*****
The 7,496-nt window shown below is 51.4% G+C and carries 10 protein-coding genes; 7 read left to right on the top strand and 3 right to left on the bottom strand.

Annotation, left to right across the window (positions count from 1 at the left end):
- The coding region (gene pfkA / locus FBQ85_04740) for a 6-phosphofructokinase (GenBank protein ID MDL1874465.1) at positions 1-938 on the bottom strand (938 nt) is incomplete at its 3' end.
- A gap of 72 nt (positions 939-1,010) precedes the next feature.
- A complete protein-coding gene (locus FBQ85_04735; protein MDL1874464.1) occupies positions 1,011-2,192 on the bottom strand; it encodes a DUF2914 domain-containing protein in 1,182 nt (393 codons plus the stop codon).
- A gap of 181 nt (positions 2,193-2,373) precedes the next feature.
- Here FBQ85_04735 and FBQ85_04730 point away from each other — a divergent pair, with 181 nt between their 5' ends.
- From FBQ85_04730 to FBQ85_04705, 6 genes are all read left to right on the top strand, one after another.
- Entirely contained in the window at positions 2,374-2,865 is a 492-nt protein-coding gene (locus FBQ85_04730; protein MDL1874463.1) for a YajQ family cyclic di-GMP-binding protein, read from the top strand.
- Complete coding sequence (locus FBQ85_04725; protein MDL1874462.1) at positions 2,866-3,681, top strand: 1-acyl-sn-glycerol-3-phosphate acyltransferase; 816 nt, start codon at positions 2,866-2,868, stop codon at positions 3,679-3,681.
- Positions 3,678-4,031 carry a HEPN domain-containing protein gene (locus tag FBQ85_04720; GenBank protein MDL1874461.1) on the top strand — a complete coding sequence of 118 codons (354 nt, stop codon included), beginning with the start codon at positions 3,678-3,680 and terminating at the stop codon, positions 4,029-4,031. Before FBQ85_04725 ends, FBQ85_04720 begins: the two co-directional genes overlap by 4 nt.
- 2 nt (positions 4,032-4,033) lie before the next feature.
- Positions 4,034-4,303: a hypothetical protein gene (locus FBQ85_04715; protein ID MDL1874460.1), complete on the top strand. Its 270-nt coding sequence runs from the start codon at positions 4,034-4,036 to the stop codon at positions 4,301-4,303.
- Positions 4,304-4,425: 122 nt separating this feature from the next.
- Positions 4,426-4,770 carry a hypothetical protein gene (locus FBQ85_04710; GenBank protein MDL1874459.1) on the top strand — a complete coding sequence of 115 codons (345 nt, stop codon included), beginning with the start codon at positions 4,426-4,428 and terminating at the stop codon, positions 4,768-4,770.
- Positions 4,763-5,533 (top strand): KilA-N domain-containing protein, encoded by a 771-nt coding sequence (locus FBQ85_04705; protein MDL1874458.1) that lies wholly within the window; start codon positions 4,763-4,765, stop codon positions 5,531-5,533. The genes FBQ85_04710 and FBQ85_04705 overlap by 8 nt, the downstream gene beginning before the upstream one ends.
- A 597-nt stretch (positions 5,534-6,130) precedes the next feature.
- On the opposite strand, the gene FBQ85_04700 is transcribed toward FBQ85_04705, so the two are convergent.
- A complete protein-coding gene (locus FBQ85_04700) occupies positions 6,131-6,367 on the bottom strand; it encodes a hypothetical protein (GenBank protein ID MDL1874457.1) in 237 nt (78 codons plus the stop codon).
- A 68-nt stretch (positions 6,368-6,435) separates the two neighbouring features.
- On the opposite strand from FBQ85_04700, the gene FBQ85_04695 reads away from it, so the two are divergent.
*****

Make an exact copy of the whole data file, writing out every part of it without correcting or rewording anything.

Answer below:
The 7,496-nt window shown below is 51.4% G+C and carries 10 protein-coding genes; 7 read left to right on the top strand and 3 right to left on the bottom strand.

Annotation, left to right across the window (positions count from 1 at the left end):
- The coding region (gene pfkA / locus FBQ85_04740) for a 6-phosphofructokinase (GenBank protein ID MDL1874465.1) at positions 1-938 on the bottom strand (938 nt) is incomplete at its 3' end.
- A gap of 72 nt (positions 939-1,010) precedes the next feature.
- A complete protein-coding gene (locus FBQ85_04735; protein MDL1874464.1) occupies positions 1,011-2,192 on the bottom strand; it encodes a DUF2914 domain-containing protein in 1,182 nt (393 codons plus the stop codon).
- A gap of 181 nt (positions 2,193-2,373) precedes the next feature.
- Here FBQ85_04735 and FBQ85_04730 point away from each other — a divergent pair, with 181 nt between their 5' ends.
- From FBQ85_04730 to FBQ85_04705, 6 genes are all read left to right on the top strand, one after another.
- Entirely contained in the window at positions 2,374-2,865 is a 492-nt protein-coding gene (locus FBQ85_04730; protein MDL1874463.1) for a YajQ family cyclic di-GMP-binding protein, read from the top strand.
- Complete coding sequence (locus FBQ85_04725; protein MDL1874462.1) at positions 2,866-3,681, top strand: 1-acyl-sn-glycerol-3-phosphate acyltransferase; 816 nt, start codon at positions 2,866-2,868, stop codon at positions 3,679-3,681.
- Positions 3,678-4,031 carry a HEPN domain-containing protein gene (locus tag FBQ85_04720; GenBank protein MDL1874461.1) on the top strand — a complete coding sequence of 118 codons (354 nt, stop codon included), beginning with the start codon at positions 3,678-3,680 and terminating at the stop codon, positions 4,029-4,031. Before FBQ85_04725 ends, FBQ85_04720 begins: the two co-directional genes overlap by 4 nt.
- 2 nt (positions 4,032-4,033) lie before the next feature.
- Positions 4,034-4,303: a hypothetical protein gene (locus FBQ85_04715; protein ID MDL1874460.1), complete on the top strand. Its 270-nt coding sequence runs from the start codon at positions 4,034-4,036 to the stop codon at positions 4,301-4,303.
- Positions 4,304-4,425: 122 nt separating this feature from the next.
- Positions 4,426-4,770 carry a hypothetical protein gene (locus FBQ85_04710; GenBank protein MDL1874459.1) on the top strand — a complete coding sequence of 115 codons (345 nt, stop codon included), beginning with the start codon at positions 4,426-4,428 and terminating at the stop codon, positions 4,768-4,770.
- Positions 4,763-5,533 (top strand): KilA-N domain-containing protein, encoded by a 771-nt coding sequence (locus FBQ85_04705; protein MDL1874458.1) that lies wholly within the window; start codon positions 4,763-4,765, stop codon positions 5,531-5,533. The genes FBQ85_04710 and FBQ85_04705 overlap by 8 nt, the downstream gene beginning before the upstream one ends.
- A 597-nt stretch (positions 5,534-6,130) precedes the next feature.
- On the opposite strand, the gene FBQ85_04700 is transcribed toward FBQ85_04705, so the two are convergent.
- A complete protein-coding gene (locus FBQ85_04700) occupies positions 6,131-6,367 on the bottom strand; it encodes a hypothetical protein (GenBank protein ID MDL1874457.1) in 237 nt (78 codons plus the stop codon).
- A 68-nt stretch (positions 6,368-6,435) separates the two neighbouring features.
- On the opposite strand from FBQ85_04700, the gene FBQ85_04695 reads away from it, so the two are divergent.